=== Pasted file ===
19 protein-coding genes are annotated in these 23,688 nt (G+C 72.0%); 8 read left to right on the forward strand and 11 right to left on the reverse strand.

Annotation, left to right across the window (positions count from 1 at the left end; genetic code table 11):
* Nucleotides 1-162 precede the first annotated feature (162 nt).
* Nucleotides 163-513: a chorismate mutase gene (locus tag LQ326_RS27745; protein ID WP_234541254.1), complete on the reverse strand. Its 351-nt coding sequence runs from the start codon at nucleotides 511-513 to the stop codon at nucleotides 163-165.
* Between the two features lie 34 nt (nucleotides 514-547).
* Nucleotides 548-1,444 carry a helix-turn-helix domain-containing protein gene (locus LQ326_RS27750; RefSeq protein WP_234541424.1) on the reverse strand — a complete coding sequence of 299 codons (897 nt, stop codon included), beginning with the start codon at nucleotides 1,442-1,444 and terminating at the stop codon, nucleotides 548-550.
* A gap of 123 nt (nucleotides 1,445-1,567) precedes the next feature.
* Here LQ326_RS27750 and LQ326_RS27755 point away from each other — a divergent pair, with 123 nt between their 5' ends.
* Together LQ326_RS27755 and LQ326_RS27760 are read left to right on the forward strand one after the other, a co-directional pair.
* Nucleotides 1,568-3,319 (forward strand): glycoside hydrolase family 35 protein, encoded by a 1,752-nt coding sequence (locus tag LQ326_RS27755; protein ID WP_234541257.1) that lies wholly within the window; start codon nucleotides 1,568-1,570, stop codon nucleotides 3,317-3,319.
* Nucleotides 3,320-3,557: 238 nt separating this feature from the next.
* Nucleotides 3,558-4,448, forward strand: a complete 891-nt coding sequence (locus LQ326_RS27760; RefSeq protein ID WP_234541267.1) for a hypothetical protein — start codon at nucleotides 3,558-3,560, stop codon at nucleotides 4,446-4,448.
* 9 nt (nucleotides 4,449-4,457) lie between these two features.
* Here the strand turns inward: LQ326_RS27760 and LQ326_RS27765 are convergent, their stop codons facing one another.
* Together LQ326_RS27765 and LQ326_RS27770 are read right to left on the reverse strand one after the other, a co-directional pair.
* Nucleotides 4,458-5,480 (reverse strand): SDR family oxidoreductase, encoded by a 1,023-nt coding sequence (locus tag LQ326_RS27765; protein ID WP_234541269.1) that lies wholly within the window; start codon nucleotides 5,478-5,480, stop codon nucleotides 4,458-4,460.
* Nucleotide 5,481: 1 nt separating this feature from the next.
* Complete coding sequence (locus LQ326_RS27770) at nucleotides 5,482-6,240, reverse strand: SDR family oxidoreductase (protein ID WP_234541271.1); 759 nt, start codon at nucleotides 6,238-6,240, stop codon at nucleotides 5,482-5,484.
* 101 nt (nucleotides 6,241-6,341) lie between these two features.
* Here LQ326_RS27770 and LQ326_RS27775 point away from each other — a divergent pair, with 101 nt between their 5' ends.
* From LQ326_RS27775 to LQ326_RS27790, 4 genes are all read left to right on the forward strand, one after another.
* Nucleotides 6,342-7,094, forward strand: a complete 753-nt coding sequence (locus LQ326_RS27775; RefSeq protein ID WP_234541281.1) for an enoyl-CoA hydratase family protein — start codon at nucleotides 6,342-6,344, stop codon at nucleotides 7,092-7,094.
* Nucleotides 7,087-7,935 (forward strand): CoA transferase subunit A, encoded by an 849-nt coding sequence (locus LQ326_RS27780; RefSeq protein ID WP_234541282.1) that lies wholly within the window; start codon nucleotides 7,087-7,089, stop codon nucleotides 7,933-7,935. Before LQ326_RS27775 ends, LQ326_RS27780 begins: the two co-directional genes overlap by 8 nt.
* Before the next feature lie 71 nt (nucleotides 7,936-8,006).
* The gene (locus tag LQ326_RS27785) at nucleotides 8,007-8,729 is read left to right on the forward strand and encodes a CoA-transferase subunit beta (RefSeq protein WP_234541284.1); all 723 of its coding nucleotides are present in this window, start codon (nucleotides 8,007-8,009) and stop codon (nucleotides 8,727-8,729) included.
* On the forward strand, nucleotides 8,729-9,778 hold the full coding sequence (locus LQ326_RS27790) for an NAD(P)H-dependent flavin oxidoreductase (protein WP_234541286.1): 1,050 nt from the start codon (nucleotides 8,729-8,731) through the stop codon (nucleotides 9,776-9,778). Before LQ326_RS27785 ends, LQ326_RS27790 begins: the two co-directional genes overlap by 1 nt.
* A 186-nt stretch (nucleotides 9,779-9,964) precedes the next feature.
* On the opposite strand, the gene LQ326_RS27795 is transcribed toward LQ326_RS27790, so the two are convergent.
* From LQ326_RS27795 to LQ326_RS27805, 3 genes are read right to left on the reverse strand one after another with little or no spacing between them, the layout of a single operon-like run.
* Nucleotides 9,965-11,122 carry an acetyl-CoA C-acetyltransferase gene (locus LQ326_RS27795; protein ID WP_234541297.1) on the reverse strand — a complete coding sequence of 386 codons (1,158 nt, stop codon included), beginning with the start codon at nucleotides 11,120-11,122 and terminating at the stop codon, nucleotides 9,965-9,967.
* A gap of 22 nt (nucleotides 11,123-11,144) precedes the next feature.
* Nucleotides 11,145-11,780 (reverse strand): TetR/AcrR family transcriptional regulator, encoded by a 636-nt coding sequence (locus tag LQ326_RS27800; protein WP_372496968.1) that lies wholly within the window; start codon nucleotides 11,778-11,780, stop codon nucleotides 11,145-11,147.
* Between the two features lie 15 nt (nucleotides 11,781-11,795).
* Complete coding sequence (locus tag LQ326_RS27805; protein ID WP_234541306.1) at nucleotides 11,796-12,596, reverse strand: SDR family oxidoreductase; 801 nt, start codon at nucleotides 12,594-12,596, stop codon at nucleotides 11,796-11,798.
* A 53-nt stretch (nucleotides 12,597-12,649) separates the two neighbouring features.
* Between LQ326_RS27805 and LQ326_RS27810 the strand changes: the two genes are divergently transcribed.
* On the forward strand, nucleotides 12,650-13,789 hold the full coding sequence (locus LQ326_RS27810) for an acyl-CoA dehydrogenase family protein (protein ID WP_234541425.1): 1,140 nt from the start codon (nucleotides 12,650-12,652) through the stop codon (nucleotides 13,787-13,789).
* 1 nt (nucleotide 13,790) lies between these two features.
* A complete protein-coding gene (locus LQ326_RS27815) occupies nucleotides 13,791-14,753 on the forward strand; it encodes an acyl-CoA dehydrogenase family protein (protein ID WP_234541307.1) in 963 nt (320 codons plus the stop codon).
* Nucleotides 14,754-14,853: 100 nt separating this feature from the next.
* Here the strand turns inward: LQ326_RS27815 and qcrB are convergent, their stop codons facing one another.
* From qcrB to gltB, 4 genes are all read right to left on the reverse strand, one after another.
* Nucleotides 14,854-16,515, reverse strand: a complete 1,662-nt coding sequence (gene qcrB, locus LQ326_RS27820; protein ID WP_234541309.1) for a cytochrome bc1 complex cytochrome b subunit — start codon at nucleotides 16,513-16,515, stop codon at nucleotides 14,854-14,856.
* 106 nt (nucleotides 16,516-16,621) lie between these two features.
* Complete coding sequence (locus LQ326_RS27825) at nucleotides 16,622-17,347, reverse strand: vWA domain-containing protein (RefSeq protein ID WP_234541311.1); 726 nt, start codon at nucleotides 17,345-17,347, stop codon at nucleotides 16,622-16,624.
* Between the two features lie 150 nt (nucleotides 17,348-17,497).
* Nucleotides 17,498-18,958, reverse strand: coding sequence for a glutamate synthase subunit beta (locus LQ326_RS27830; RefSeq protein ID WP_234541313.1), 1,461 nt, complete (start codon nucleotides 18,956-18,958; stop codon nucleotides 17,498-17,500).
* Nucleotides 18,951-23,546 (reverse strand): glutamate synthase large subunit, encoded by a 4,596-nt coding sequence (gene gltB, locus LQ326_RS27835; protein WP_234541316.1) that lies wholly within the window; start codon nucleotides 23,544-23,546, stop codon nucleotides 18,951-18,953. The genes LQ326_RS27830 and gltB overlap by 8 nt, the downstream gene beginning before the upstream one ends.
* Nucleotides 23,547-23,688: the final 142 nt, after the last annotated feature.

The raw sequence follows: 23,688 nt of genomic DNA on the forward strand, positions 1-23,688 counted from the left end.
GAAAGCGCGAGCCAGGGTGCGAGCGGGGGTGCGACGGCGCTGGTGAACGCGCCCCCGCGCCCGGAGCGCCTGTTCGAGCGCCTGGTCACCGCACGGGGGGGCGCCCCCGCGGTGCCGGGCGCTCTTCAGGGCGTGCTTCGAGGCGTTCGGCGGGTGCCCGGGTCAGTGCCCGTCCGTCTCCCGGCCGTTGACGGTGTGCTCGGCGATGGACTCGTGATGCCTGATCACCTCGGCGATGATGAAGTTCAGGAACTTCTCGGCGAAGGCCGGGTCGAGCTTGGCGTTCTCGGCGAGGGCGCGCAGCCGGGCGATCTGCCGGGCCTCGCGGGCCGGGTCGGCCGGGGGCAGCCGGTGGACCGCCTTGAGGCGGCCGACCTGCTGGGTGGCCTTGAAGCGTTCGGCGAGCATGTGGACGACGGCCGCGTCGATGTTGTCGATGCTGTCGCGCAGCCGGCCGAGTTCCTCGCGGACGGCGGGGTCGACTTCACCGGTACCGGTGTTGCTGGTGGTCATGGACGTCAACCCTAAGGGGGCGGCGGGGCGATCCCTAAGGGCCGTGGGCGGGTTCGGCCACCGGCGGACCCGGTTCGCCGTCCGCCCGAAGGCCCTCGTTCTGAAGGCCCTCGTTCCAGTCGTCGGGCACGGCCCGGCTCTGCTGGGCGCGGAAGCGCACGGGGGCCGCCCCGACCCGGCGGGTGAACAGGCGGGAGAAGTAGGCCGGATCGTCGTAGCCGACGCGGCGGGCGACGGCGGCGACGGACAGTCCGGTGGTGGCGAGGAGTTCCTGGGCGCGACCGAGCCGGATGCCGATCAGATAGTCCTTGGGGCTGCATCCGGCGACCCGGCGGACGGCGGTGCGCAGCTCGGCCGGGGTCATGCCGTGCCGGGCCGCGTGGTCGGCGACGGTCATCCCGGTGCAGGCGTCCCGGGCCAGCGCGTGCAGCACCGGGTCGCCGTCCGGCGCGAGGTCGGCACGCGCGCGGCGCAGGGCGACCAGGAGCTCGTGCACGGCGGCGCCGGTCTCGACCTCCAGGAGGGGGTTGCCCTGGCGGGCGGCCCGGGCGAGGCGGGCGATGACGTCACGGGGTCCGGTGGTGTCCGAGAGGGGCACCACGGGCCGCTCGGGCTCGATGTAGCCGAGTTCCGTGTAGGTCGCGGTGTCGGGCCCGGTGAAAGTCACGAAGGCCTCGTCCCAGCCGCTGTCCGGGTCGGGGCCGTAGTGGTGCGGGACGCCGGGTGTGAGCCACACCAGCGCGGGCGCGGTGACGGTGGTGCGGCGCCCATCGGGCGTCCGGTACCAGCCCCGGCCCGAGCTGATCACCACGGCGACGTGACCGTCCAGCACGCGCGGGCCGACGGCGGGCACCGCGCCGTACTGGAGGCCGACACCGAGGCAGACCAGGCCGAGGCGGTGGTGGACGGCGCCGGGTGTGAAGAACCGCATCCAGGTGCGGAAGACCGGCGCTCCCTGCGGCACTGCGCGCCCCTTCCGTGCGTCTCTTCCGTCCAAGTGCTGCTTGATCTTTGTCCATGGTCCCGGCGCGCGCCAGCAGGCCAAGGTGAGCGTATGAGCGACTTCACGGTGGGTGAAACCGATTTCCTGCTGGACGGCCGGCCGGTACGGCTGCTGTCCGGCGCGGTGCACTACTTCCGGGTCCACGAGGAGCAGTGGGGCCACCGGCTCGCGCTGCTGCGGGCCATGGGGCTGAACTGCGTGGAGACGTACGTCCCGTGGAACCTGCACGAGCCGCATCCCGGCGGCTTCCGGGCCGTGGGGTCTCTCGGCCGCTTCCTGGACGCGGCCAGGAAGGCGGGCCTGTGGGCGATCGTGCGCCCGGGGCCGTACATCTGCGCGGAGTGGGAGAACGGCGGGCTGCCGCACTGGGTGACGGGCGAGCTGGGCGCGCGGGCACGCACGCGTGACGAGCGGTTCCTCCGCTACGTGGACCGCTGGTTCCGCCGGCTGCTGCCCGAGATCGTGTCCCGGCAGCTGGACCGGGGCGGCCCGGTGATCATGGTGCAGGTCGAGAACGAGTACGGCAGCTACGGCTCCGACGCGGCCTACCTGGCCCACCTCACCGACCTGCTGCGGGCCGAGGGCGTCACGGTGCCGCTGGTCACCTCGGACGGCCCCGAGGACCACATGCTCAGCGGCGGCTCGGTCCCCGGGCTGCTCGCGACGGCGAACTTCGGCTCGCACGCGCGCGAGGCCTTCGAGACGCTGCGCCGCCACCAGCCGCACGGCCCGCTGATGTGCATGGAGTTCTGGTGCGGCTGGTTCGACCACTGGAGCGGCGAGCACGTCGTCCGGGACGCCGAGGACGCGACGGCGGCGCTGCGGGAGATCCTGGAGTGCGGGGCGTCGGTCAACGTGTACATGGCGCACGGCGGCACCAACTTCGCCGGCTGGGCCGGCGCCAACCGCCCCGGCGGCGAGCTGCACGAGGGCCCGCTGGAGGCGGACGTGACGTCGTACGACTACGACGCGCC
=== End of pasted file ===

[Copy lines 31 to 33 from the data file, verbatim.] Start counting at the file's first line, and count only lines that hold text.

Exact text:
* A gap of 22 nt (nucleotides 11,123-11,144) precedes the next feature.
* Nucleotides 11,145-11,780 (reverse strand): TetR/AcrR family transcriptional regulator, encoded by a 636-nt coding sequence (locus tag LQ326_RS27800; protein WP_372496968.1) that lies wholly within the window; start codon nucleotides 11,778-11,780, stop codon nucleotides 11,145-11,147.
* Between the two features lie 15 nt (nucleotides 11,781-11,795).